Little is known about the effect of using a video laryngoscope in the challenging ICU environment. In a small study examining the effect of the GlideScope® video laryngoscope, no effect was observed on the number of intubation attempts and the occurrence of complications . In the emergency department, no difference in intubation success between the GlideScope® and direct laryngoscopy was described . In the presence of a difficult airway situation, however, use of the video laryngoscope resulted in a higher success rate compared with direct laryngoscopy . Despite numerous promising studies, not all instruments using indirect laryngoscopy were found to be efficient in settings outside the operating room. In a prehospital randomized study, the use of the Airtraq® laryngoscope (Podol Lt., Vizcaya, Spain) was associated was a high incidence of failed intubations compared with direct laryngoscopy using a Macintosh laryngoscope . In our study, the use of the C-MAC® only resulted in a more successful intubation at the first attempt in predicted difficult airways, compared with the use of ML. The overall success rate of the C-MAC® was similar to ML when all endotracheal intubations were analyzed.
After the introduction of the C-MAC®, specialist anesthesiologists less frequently performed endotracheal intubation personally. However, this had no effect on the glottic view, the number of intubation attempts and the number of complications.
Difficult intubation is a rather common event in locations other than the operating room. Recent studies have stated that the occurrence of difficult intubations in critically ill patients ranges from 10 to 22% [1–3]. In our study, the rate of difficult laryngoscopy (C&L grade 3 and 4) using ML was 20%. This is remarkable since the large majority of physicians participating in this study were anesthesiologists. A French study reported a similar incidence of difficult laryngoscopy . The incidence of difficult laryngoscopies reported for the operating room (5%) is significantly less frequent than in other settings . In a recent report from the UK, more than 60% of the events associated with airway management in the ICU led to death or brain damage . The corresponding incidence in the operating room was 14% . The possible reasons for the high rate of severe complications outside the operating room are probably patient-related factors and include multiple organ failure, advanced age, the use of vasopressors and low fluid responsiveness .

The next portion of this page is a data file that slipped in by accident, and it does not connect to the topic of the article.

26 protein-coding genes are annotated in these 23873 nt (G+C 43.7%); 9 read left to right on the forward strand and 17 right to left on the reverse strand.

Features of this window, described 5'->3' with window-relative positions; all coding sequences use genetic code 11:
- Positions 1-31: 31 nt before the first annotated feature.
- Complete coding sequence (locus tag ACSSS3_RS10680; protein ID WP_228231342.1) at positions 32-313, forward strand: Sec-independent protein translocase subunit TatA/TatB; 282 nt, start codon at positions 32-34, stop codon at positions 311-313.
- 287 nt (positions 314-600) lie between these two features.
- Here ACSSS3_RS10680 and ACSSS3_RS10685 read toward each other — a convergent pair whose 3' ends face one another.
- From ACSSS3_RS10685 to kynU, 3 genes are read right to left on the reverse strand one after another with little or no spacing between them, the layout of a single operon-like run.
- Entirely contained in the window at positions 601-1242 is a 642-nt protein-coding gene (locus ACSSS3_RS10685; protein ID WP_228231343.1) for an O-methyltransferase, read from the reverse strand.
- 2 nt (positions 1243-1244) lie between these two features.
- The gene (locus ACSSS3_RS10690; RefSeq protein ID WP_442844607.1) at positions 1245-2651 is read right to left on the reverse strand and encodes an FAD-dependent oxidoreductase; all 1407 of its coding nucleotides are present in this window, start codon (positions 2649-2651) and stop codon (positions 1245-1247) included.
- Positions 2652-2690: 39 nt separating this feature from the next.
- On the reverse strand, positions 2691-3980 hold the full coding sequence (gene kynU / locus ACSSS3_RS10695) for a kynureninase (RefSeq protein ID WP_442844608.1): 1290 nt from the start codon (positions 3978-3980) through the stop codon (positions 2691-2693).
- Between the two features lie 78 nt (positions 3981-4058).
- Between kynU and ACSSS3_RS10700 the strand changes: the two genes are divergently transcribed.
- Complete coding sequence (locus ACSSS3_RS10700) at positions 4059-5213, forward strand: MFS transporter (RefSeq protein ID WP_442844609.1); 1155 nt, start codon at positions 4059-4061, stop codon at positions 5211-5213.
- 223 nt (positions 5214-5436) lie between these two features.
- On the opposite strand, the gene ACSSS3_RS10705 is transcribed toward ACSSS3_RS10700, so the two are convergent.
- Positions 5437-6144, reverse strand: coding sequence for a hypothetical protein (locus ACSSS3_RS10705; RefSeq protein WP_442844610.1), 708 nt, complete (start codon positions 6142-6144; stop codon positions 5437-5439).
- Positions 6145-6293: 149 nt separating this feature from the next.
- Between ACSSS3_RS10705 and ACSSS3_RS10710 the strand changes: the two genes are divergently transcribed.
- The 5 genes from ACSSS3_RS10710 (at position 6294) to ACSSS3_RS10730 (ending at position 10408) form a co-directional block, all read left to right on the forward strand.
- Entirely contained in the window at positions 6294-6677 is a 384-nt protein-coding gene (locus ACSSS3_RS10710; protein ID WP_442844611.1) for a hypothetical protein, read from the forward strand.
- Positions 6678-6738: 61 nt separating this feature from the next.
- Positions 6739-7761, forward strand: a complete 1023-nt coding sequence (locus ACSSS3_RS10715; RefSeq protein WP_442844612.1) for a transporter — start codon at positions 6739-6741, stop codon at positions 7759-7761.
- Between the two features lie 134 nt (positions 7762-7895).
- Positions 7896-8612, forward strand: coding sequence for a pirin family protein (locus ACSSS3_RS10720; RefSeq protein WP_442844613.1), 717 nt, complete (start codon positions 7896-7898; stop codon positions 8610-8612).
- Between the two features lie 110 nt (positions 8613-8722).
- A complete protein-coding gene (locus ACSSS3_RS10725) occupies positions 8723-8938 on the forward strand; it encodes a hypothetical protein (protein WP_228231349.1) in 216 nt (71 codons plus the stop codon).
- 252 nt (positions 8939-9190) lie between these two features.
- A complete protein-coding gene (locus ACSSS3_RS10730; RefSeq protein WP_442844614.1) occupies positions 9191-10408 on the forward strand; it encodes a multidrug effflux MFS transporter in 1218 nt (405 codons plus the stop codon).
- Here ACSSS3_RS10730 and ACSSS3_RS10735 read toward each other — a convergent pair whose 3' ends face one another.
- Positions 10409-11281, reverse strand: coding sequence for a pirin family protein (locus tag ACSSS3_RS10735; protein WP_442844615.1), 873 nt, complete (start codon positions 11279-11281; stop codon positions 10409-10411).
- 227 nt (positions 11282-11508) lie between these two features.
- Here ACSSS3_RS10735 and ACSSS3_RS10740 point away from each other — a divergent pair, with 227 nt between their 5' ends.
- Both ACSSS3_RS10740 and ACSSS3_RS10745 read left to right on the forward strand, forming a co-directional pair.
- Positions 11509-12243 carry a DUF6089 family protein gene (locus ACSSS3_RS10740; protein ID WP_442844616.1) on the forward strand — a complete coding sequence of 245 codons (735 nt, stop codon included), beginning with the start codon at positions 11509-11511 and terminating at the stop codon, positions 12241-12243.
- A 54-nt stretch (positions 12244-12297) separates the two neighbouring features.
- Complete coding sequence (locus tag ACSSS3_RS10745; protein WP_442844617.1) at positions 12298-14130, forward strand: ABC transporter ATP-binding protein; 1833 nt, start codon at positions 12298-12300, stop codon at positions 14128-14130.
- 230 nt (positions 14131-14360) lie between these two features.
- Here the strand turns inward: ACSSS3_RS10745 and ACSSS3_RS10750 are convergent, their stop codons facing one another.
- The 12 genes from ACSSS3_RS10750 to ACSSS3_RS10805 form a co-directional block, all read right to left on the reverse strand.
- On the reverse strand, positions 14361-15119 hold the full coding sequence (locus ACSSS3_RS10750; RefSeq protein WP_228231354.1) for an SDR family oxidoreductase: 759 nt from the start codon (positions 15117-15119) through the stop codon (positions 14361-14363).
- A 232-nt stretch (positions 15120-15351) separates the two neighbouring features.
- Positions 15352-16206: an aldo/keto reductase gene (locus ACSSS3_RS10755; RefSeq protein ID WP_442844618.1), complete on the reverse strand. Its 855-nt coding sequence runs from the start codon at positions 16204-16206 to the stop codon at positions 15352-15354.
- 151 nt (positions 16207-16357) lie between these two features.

The major limitation of this work is that a nonrandomized study design was used. This might have resulted in a higher Sequential Organ Failure Assessment II score in the ML group and heterogeneity of the training level of the laryngoscopists. We decided on a before-after design because we did not have the resources to guarantee patient randomization throughout the 2-year study period in our multiple-floor ICU. This study was planned in 2008, when few data were available about performance of video laryngoscopes in patients. This manuscript gives a very good background for future study designs, sample calculations, and so forth. More than 400 patients probably need to be included in a future study to show the effects on intubation success for the whole ICU population. Another possible limitation of this study was the subjective nature of the assessment of the laryngeal view completed by the participating physicians using the C&L grading system and the POGO score. The reproducibility of laryngeal view grading in anesthesiologists familiar with this classification is limited . Evaluated data are self-reported, so a recall or reporting bias might be present.